Cormac McCarthy, Cities of the Plain

Cities of the Plain by Cormac McCarthy My rating: 3 of 5 stars Cities of the Plain began life as a screenplay, and it shows. For most of its length, it is bare description and dialogue. While its scene-setting is often concisely vivid and its cowboy conversations laconically witty, it lacks either the lived-in quality… Continue reading Cormac McCarthy, Cities of the Plain

Octavia E. Butler, Kindred

Kindred by Octavia E. Butler My rating: 5 of 5 stars This 1979 classic novel of time travel and slavery could not be published today. Imagine it, imagine Octavia Butler temporally jumped to the present and trying to put out Kindred in the current media climate. Assume, because it's so good, that the novel even finds… Continue reading Octavia E. Butler, Kindred

Anna Burns, Milkman

Milkman by Anna Burns My rating: 5 of 5 stars "I did not like twentieth century books because I did not like the twentieth century," says the narrator of Anna Burns's Milkman, the 2018 winner of the Man Booker prize. In one of the novel's many knowing ironies, the joke is that she inhabits what… Continue reading Anna Burns, Milkman

Jenny Offill, Dept. of Speculation

Dept. of Speculation by Jenny Offill My rating: 3 of 5 stars This acclaimed 2014 novel of marriage, motherhood, and adultery is a perfect expression of the fictional and even critical style of our time. Five years ago, in homage to James Wood's famous censure of the late 20th century's "hysterical realism," I called this… Continue reading Jenny Offill, Dept. of Speculation

Lisa Halliday, Asymmetry

Asymmetry by Lisa Halliday My rating: 3 of 5 stars The jacket copy of this fascinating 2018 debut novel—back cover and both flaps—informs us no less than four times that Lisa Halliday was a recipient of the Whiting Award. This award goes to 10 promising writers each year, and is granted by a jury that… Continue reading Lisa Halliday, Asymmetry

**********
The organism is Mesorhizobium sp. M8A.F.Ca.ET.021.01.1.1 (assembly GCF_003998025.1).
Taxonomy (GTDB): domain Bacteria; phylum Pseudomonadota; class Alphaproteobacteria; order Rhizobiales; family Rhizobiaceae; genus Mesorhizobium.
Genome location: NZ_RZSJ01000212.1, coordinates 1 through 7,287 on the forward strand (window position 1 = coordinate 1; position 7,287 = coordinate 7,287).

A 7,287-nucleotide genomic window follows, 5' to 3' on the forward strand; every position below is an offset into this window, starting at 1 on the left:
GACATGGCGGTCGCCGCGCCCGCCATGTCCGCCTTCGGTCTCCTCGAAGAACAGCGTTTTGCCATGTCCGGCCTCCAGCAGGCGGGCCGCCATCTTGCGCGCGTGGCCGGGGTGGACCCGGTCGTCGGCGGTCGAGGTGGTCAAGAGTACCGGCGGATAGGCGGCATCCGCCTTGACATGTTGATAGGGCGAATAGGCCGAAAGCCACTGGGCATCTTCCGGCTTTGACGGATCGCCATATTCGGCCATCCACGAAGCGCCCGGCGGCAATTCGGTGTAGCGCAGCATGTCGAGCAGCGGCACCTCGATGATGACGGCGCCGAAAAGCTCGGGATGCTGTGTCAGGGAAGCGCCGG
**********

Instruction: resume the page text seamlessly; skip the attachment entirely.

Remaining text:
Cormac McCarthy, The Crossing

The Crossing by Cormac McCarthy My rating: 3 of 5 stars The Crossing (1994) is the follow-up to All the Pretty Horses (1992) and the second part of Cormac McCarthy's Border Trilogy, three novels focused on young American men coming of age in the early-to-mid-20th century on the border with Mexico. Unlike its popular precursor,… Continue reading Cormac McCarthy, The Crossing

Louise Erdrich, The Plague of Doves

The Plague of Doves by Louise Erdrich My rating: 4 of 5 stars The Plague of Doves was acclaimed by many as Louise Erdrich's masterpiece when it was published a decade ago. It is easy to see the appeal: the novel is a collage of voices narrating a set of big scenes, from the eponymous… Continue reading Louise Erdrich, The Plague of Doves

Cormac McCarthy, All the Pretty Horses

All the Pretty Horses by Cormac McCarthy My rating: 4 of 5 stars All the Pretty Horses is apparently to Cormac McCarthy's corpus what The Crying of Lot 49 is to Thomas Pynchon's or The Ghost Writer to Philip Roth's: it is the appealing vestibule to an oeuvre of appalling heights and depths, a prolegomenon to any… Continue reading Cormac McCarthy, All the Pretty Horses

Don DeLillo, White Noise

White Noise: Text and Criticism by Don DeLillo My rating: 5 of 5 stars I am interested in the question of whether or not this book holds up. It was long judged exemplary of a cultural epoch: the postmodern novel par excellence, or at least an excellent postmodern novel that undergraduates could reasonably be expected… Continue reading Don DeLillo, White Noise

Thomas Pynchon, The Crying of Lot 49

The Crying of Lot 49 by Thomas Pynchon My rating: 5 of 5 stars A summary of this classic 1965 short novel's unsummarizable plot: California housewife Oedipa Maas becomes executor ("or she supposed executrix") of the will of her late lover, real-estate magnate Pierce Inverarity. She travels from her domestic normality in Kinneret-among-Pines to a… Continue reading Thomas Pynchon, The Crying of Lot 49